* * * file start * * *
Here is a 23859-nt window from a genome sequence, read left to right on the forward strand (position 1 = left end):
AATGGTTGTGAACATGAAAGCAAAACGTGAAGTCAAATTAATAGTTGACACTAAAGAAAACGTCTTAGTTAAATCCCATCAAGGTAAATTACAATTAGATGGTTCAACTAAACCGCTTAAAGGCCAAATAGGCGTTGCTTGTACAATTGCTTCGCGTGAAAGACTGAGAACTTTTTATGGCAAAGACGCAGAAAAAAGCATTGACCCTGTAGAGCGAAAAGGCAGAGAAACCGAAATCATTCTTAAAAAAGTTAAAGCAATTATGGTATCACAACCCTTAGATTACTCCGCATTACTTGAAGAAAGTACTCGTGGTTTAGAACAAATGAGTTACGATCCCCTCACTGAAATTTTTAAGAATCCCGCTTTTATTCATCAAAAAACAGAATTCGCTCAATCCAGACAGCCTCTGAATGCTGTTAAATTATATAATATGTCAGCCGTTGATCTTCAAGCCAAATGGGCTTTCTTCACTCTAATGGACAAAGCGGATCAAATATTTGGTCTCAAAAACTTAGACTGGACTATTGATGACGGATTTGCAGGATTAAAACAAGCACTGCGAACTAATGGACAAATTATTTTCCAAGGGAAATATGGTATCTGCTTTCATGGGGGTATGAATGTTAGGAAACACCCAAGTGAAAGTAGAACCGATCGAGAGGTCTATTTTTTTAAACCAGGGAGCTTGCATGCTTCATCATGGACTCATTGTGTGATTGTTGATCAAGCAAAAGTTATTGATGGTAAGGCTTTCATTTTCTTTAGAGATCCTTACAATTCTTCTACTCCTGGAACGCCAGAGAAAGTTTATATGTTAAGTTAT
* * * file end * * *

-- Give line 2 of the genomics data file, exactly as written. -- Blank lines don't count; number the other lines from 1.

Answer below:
AATGGTTGTGAACATGAAAGCAAAACGTGAAGTCAAATTAATAGTTGACACTAAAGAAAACGTCTTAGTTAAATCCCATCAAGGTAAATTACAATTAGATGGTTCAACTAAACCGCTTAAAGGCCAAATAGGCGTTGCTTGTACAATTGCTTCGCGTGAAAGACTGAGAACTTTTTATGGCAAAGACGCAGAAAAAAGCATTGACCCTGTAGAGCGAAAAGGCAGAGAAACCGAAATCATTCTTAAAAAAGTTAAAGCAATTATGGTATCACAACCCTTAGATTACTCCGCATTACTTGAAGAAAGTACTCGTGGTTTAGAACAAATGAGTTACGATCCCCTCACTGAAATTTTTAAGAATCCCGCTTTTATTCATCAAAAAACAGAATTCGCTCAATCCAGACAGCCTCTGAATGCTGTTAAATTATATAATATGTCAGCCGTTGATCTTCAAGCCAAATGGGCTTTCTTCACTCTAATGGACAAAGCGGATCAAATATTTGGTCTCAAAAACTTAGACTGGACTATTGATGACGGATTTGCAGGATTAAAACAAGCACTGCGAACTAATGGACAAATTATTTTCCAAGGGAAATATGGTATCTGCTTTCATGGGGGTATGAATGTTAGGAAACACCCAAGTGAAAGTAGAACCGATCGAGAGGTCTATTTTTTTAAACCAGGGAGCTTGCATGCTTCATCATGGACTCATTGTGTGATTGTTGATCAAGCAAAAGTTATTGATGGTAAGGCTTTCATTTTCTTTAGAGATCCTTACAATTCTTCTACTCCTGGAACGCCAGAGAAAGTTTATATGTTAAGTTAT